I was hoping to do daily posts while here in China, but the days are slipping away, and this is the first afternoon that I’ve really felt up to writing. I’ll have to add pictures later, for the sake of bandwidth.
The flight to Hong Kong was mostly uneventful, and we spent an all-too-brief night being feted by beloved friends there. The next day, we returned to the airport for our flight to Wuhan. We arrived here in a smoke-smog haze that has remained since. I’ve not seen the sun since I left home.
Before I left, I met several researchers at my day job who are from Wuhan who sang its praises, showing me flowers–the beautiful East Lake and the cherry blossoms there. Today was the first day I’ve seen actual flowers. The rest of the time, I’ve felt as if I’m in a simulacrum of Dark City–only drenched in rain and smog. Colors seem few and far between, unless they’re the glare of neon. The noise is overpowering–traffic, merchants attempting to overpower one another with loudspeakers, people yelling…
Yet there is one noise I’d not heard here until today–birds.
Smells are overwhelming, too–sewage, cigarette smoke, diesel exhaust…but occasionally all that is suddenly broken by a delicious smell from a shop–noodles or roasting duck or egg custard buns baking.
In this, on a rainy Monday, we were taken to the Wuhan Civil Affairs Office to wait for our son. The process here is a bit different than what it was in Hangzhou, and the office seems much more accustomed to adoptive families–there are couches and a play area and the office is kept warm to accommodate the Western need for temperature control. We watched three other families matched with their sons before our arrived last–he had traveled the farthest, from 3.5 hours away in the “rice and fish basket” of Hubei Province.
I filmed him entering, surrounded by the orphanage staff who had cared for him. He was bold and loud and strode right in as if he owned the place. Our daughter waited with the stuffed donkey she’d chosen for him two years ago as a gift. As she thrust it toward him, he yelled “bu yao” (do not want) and pushed it away. Not to be daunted, she brought him some Hot Wheels and that was the answer. Immediately, they were on the floor playing together like long-lost pals.
The first days of adoption are usually times of sadness; our son grieved when he realized the orphanage staff had left him, and he often looks around for “yeye” (grandfather, what he called the orphanage director). (And when he cried, our daughter wept, too, saying her heart was broken for him). But immediately, he accepted us as his family and he began looking around for whomever was not in the vicinity. The first day there were many far-away looks and much thumbsucking. In only 48 hours, we’ve seen that less. He seems like any happy baby boy–energetic, loud, into everything.
If our daughter is Tiny Doom, he is a Bouncing Boy Terror to be sure. (With all due credit to Ysabeau Wilce!) He has clearly been taught to be combative; one of his nannies mentioned that he was “always #1” in the orphanage and the director feared he would bully our daughter. He has a bit, but we’ll get through it. For the most part, he is quick to any weather of temper, but mostly seems sunny and happy. (Though do not deny the boy his sweeties!)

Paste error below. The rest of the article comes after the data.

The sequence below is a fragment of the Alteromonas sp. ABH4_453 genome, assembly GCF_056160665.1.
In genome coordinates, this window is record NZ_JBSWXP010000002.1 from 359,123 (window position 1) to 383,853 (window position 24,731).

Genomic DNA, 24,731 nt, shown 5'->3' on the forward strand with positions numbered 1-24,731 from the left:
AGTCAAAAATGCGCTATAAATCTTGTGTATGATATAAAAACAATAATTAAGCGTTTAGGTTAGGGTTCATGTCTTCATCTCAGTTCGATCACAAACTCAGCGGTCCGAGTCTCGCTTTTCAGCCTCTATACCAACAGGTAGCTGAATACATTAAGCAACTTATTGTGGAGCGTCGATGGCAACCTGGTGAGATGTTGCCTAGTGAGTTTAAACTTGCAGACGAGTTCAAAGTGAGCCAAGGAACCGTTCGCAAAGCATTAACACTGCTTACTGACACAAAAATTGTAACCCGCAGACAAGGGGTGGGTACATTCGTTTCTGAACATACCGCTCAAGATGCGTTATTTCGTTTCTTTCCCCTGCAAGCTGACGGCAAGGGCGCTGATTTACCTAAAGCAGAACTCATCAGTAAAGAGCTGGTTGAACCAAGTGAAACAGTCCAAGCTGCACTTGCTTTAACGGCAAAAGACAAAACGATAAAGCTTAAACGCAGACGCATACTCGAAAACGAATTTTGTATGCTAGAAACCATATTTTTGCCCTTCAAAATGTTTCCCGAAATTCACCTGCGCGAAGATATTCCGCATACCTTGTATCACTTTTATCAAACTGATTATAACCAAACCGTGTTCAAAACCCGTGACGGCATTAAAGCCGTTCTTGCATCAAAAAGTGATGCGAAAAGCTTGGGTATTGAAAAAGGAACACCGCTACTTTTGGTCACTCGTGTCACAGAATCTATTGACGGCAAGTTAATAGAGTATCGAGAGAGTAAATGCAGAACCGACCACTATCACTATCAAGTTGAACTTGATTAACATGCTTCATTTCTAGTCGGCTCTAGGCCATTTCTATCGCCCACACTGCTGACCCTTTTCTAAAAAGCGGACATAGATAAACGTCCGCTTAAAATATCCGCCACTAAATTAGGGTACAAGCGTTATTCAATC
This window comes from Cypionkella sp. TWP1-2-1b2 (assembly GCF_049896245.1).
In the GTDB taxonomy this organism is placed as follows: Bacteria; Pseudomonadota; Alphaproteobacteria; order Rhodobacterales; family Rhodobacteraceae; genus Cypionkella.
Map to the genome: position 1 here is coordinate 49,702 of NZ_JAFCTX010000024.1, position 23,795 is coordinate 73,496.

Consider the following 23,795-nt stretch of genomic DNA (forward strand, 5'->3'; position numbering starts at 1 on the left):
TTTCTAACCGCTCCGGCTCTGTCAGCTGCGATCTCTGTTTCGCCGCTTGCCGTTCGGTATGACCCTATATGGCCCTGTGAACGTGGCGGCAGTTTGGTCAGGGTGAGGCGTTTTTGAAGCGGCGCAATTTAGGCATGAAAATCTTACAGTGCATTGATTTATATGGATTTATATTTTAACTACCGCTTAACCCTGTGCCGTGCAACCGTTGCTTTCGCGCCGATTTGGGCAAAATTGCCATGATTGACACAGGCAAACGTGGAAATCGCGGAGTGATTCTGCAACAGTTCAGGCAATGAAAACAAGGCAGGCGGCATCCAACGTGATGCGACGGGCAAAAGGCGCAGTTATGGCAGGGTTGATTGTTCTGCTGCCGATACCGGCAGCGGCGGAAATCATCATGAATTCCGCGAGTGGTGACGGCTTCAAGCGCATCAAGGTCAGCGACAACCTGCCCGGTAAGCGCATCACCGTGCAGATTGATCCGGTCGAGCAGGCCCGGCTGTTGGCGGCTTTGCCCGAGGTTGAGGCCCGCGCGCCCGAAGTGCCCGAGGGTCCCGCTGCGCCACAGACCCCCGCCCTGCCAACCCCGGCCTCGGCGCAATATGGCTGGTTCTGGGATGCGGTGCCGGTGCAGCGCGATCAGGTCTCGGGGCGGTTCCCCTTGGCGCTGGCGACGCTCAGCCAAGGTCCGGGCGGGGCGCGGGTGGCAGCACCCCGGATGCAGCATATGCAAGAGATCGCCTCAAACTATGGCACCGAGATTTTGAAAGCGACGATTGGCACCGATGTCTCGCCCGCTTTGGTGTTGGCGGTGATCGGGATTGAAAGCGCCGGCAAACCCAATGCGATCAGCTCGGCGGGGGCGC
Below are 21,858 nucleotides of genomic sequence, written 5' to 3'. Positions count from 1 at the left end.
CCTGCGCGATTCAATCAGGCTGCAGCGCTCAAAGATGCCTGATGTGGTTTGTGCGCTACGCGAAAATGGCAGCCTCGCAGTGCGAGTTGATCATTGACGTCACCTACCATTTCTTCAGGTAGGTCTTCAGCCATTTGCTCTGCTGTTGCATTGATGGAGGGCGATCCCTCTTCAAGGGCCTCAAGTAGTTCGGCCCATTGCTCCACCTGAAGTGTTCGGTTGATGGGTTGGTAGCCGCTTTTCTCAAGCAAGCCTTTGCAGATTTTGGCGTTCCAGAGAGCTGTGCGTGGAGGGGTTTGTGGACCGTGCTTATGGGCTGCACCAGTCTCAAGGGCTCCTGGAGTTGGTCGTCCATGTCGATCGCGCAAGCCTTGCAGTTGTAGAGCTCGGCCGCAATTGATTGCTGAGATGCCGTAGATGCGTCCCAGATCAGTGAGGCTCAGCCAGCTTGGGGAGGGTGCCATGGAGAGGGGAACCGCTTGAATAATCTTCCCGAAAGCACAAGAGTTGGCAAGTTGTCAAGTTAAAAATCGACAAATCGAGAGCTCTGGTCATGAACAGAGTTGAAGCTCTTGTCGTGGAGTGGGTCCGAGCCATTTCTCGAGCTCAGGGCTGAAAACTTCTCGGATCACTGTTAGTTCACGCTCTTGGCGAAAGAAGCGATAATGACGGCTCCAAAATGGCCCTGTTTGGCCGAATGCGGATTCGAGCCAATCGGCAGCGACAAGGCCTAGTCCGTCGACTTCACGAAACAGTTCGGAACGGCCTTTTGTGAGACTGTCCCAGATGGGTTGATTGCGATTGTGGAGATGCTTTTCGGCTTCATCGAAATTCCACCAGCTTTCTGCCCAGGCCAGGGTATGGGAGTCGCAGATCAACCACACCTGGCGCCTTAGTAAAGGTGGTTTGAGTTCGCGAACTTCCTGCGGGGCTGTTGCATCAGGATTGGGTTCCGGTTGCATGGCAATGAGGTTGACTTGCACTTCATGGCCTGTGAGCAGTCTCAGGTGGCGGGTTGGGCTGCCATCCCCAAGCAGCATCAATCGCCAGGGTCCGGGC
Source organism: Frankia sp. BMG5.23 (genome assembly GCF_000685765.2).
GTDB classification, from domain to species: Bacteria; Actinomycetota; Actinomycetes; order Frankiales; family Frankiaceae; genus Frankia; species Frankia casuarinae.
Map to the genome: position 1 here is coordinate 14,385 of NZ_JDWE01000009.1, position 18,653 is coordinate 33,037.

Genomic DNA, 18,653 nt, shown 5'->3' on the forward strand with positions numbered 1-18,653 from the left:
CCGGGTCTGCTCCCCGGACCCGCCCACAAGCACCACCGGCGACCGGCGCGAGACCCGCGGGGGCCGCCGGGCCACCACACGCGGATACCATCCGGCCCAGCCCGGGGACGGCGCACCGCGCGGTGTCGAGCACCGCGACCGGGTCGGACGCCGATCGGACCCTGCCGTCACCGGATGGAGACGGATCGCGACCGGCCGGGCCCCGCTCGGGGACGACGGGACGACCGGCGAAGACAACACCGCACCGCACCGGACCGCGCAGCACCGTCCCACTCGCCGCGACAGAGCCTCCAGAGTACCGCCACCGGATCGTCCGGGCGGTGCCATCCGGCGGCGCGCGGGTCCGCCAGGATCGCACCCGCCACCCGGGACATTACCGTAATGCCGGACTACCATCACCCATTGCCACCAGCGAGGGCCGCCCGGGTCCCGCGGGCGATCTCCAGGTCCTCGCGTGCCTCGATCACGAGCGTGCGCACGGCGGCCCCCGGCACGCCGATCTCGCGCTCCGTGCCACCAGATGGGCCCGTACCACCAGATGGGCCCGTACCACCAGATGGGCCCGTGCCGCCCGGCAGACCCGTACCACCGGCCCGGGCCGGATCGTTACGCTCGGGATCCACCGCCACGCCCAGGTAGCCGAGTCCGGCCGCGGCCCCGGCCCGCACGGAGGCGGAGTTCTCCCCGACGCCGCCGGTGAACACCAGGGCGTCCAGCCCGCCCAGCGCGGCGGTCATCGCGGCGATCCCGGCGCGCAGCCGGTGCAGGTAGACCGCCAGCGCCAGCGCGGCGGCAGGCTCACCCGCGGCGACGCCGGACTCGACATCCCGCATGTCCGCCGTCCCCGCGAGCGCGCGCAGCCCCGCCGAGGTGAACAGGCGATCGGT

Today, we went to Yellow Crane Tower, which was a true island of green in a vast maze of concrete. It was raining, so we couldn’t walk around the park in a leisurely fashion, but it was funny how excited our son became when he saw the ornamental ponds. On a clear day, I imagine the view is stunning–the Hanjiang and the Yangtze meet not far from Snake Hill, and there are many bridges spanning the tripartite city that comprises Wuhan.
The stares we get are unsurprising; in the elevator at the Tower, other visitors wanted to know who we were and why our two children were Chinese and when the guide explained one man smiled and gave me a big thumbs-up. Another man in our hotel elevator tried to help our daughter with her Chinese numbers. For the most part, people are very kind, even if they think what we’re doing exceptionally odd. Many people seem grateful, and I try very hard to tell them the gratitude is truly all ours. We know we are lucky and privileged to be able to do this, and we are also exceptionally grateful to everyone who helped this adoption come to pass.
My only regret is that I don’t speak fluent Chinese; I feel I have done my children a great disservice in that regard, but at least I can passably get by about many things–feeding, potty, sleeping, manners, etc. But I’d really love to know more about what my son is saying and I know he will continue to be frustrated by our ignorance at many things. (He’s already amazingly trying English, though–I’ve caught him saying ‘tomato’ and ‘gorilla’ quite clearly). However, he is definitely speaking a particular dialect that sometimes is unfamiliar even to our guide, so I take comfort that I might not be able to understand him fully anyway, even if I was fluent.
We have two more days here, and then we move on to Guangzhou for the final steps in this amazing journey before we head back home.